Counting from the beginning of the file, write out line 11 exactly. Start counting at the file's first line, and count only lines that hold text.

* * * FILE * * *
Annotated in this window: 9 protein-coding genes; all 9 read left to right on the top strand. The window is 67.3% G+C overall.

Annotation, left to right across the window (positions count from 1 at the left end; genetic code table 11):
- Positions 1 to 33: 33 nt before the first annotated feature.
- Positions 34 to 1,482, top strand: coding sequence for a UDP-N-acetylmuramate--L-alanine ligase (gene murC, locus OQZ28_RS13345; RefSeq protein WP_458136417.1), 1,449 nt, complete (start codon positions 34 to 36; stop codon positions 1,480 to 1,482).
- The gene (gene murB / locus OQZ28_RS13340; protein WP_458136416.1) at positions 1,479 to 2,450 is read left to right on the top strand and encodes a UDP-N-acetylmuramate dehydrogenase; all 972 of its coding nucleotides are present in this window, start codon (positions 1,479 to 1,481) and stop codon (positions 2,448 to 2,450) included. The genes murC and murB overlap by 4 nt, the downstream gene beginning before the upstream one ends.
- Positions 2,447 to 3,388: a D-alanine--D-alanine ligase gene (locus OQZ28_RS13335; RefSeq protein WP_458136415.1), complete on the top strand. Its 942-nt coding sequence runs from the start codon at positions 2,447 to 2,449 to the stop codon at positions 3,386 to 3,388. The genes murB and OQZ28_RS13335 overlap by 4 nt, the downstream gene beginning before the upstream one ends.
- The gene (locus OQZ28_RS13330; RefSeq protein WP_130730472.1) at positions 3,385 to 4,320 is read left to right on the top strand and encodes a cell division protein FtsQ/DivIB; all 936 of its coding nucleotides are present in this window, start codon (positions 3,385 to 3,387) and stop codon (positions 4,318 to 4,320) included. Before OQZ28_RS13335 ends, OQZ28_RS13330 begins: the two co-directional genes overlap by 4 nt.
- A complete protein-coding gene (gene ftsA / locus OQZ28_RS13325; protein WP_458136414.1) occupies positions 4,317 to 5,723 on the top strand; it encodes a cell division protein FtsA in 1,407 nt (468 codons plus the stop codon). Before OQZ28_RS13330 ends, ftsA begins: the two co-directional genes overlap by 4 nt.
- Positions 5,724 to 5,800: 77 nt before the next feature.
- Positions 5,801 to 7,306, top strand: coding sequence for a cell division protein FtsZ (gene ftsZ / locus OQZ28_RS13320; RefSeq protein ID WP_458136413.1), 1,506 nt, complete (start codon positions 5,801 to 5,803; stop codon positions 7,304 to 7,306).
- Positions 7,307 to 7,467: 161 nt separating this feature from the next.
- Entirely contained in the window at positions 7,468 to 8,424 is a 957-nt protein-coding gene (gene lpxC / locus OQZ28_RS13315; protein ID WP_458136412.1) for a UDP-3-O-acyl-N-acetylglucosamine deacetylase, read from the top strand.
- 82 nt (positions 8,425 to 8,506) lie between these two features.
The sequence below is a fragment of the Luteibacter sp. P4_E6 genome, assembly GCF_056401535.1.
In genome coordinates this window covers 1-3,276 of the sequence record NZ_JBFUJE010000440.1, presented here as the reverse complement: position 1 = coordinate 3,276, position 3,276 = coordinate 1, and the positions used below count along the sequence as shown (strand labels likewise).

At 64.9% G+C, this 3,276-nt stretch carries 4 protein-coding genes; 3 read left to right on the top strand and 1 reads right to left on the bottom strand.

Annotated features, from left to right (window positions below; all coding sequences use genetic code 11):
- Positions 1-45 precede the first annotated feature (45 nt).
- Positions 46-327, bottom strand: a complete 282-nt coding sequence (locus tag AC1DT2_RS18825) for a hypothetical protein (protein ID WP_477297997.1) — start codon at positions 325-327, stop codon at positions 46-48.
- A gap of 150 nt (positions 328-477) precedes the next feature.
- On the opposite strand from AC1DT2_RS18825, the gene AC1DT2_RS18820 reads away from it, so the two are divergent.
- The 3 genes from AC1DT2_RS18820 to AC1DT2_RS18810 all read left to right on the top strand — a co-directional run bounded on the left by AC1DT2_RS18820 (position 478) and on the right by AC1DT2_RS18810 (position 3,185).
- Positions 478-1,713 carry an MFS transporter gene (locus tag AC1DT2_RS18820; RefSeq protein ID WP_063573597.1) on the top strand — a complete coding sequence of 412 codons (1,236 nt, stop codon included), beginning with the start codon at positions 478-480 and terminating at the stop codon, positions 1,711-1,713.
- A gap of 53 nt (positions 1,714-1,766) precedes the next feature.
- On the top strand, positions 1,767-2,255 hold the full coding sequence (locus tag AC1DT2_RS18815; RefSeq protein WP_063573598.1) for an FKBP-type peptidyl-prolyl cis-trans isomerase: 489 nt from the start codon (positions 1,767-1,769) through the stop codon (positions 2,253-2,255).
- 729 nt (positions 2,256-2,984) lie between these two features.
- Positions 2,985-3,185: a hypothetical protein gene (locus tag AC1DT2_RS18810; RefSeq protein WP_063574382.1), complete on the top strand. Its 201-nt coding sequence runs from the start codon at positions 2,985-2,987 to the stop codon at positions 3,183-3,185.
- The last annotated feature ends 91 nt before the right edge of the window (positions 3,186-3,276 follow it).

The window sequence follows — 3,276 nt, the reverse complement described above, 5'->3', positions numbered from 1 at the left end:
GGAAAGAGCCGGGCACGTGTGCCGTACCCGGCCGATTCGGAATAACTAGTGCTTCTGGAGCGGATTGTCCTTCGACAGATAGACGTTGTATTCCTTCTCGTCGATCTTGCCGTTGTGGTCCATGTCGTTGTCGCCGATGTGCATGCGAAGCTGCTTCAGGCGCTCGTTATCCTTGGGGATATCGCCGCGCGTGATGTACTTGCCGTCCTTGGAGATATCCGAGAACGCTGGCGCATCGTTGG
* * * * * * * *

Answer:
- Positions 7,307 to 7,467: 161 nt separating this feature from the next.